Data Sheet—Apple Seizes the High Ground in Fake News Debate
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Tim Cook blasphemed Monday night in San Francisco, at least from the perspective of his Silicon Valley brethren.
“We felt that the top stories should be selected by humans,” Cook said, discussing a new, curated section of Apple News devoted to the U.S. midterm elections in November. His reasoning: “To make sure that you’re not picking content simply to enrage people.”
The last thing Silicon Valley’s news aggregators want is human selection, you see. Google and Facebook thrive by algorithm. Popularity counts most, even if the beauty contest is gamed by state-sponsored trolls and other criminals. And more is always better than better because there’s money to be made here.
Again, Cook took issue with his neighboring Goliaths. “I’m not being critical of people who do something different,” Cook allowed, a sure sign he was about to be critical of two companies that profit mightily from re-purposing the news that others write while collecting data from readers, “but Apple has always stood for curation. We’ve always believed in quality, not quantity.”
Cook’s comments were self-serving—Apple sells gadgets and services that run on them, not ads or data sets—but that didn’t make them any less refreshing. Quality may not always be a better business model, but it’s infinitely more satisfying. Never perfect, Apple nevertheless has the high ground on this issue. Cook said Apple News will employ its own writers to supplement what it gets from other sources. He also said the company will turn to topics other than the midterm elections.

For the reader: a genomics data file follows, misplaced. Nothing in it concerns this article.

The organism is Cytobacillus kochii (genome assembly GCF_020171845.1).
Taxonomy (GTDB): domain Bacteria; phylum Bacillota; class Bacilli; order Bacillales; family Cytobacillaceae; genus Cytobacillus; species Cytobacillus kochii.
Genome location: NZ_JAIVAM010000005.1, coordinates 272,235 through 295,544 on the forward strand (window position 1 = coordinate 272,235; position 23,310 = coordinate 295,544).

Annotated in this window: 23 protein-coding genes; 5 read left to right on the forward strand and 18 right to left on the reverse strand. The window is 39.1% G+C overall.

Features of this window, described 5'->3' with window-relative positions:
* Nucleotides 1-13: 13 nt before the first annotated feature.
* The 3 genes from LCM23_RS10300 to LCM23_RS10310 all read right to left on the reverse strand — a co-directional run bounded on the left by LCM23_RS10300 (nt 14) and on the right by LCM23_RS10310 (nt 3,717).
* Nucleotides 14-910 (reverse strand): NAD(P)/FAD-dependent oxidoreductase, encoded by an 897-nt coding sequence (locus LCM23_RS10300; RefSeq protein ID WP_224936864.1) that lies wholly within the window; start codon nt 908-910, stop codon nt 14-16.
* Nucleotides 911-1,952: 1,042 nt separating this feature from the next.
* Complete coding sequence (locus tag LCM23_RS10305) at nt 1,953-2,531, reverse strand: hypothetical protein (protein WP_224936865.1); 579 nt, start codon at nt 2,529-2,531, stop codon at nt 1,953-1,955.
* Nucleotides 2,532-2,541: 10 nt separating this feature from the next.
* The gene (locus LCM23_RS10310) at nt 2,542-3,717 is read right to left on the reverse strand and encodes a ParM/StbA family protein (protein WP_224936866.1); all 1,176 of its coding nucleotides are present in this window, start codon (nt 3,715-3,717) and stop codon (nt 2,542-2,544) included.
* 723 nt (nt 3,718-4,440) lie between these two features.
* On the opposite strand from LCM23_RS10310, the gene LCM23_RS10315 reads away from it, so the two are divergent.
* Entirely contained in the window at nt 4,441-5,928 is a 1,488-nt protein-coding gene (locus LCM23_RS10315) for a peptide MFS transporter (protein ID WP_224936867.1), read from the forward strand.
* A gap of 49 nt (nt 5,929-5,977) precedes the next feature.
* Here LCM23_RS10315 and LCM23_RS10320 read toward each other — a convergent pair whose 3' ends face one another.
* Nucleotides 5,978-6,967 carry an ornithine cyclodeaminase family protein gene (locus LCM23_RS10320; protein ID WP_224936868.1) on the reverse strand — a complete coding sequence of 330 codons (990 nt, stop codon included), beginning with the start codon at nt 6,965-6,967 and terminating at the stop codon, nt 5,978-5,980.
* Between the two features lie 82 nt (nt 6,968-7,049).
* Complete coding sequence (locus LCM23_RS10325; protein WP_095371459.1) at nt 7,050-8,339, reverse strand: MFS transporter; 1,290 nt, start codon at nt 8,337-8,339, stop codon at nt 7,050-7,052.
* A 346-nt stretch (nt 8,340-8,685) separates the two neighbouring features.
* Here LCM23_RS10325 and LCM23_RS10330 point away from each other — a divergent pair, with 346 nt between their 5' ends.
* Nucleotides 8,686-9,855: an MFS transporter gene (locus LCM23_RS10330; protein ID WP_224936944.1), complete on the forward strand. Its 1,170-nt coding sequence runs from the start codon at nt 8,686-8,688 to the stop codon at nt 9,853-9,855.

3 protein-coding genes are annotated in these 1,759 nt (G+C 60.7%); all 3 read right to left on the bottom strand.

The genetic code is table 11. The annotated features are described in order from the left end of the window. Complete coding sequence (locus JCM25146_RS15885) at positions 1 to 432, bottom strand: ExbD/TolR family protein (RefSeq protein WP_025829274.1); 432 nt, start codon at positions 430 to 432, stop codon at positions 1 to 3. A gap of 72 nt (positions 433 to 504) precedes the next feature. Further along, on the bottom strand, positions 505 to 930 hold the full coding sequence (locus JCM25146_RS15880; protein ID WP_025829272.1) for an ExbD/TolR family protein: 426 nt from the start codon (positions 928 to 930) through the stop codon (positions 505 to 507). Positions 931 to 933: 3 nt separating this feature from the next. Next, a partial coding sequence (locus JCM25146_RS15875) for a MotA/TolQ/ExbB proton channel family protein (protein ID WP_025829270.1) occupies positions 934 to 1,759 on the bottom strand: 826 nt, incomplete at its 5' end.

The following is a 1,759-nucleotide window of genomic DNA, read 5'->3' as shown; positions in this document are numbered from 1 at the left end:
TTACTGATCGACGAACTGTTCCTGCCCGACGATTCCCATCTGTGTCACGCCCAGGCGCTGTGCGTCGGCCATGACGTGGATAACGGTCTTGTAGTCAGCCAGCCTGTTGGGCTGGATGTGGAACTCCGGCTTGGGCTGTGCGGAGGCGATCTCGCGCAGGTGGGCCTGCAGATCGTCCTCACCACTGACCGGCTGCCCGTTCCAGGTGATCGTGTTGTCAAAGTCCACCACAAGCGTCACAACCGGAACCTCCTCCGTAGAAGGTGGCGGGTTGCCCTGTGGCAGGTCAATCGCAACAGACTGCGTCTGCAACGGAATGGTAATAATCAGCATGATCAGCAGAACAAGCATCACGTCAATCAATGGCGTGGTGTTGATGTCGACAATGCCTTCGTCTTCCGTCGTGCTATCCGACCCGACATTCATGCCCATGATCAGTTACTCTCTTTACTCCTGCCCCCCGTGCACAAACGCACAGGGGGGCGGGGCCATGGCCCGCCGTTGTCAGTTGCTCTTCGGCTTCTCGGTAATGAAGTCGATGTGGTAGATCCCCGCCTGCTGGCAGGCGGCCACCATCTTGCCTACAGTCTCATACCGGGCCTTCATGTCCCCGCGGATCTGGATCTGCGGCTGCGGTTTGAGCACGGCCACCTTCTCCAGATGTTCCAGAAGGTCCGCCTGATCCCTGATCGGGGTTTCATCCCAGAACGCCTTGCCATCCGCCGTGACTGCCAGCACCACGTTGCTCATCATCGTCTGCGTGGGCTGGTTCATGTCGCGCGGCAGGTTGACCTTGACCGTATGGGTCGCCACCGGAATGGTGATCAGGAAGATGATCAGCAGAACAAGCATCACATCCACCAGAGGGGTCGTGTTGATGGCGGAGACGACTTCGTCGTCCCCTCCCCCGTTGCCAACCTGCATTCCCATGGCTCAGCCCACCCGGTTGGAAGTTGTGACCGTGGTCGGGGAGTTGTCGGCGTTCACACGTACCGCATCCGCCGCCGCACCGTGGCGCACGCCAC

Cook was the opening speaker at the annual meeting of Fortune’s CEO Initiative, a community dedicated to exploring how business can improve the world through its profit-making activities. The Apple CEO, about to hit the seven-year-mark in the job, has been outspoken on issues like immigration, equality, privacy, human rights, and the environment. He carefully draws the distinction between commenting on policy (good) and politics (bad).
A beta tester or Apple’s announced-but-unreleased “Screen Time” feature to help users monitor their over-reliance on smartphones, Cook said he’s cut down on his use of notifications and also has begun picking up his phone less.
Because more isn’t always better. And quality tends to win out in the end.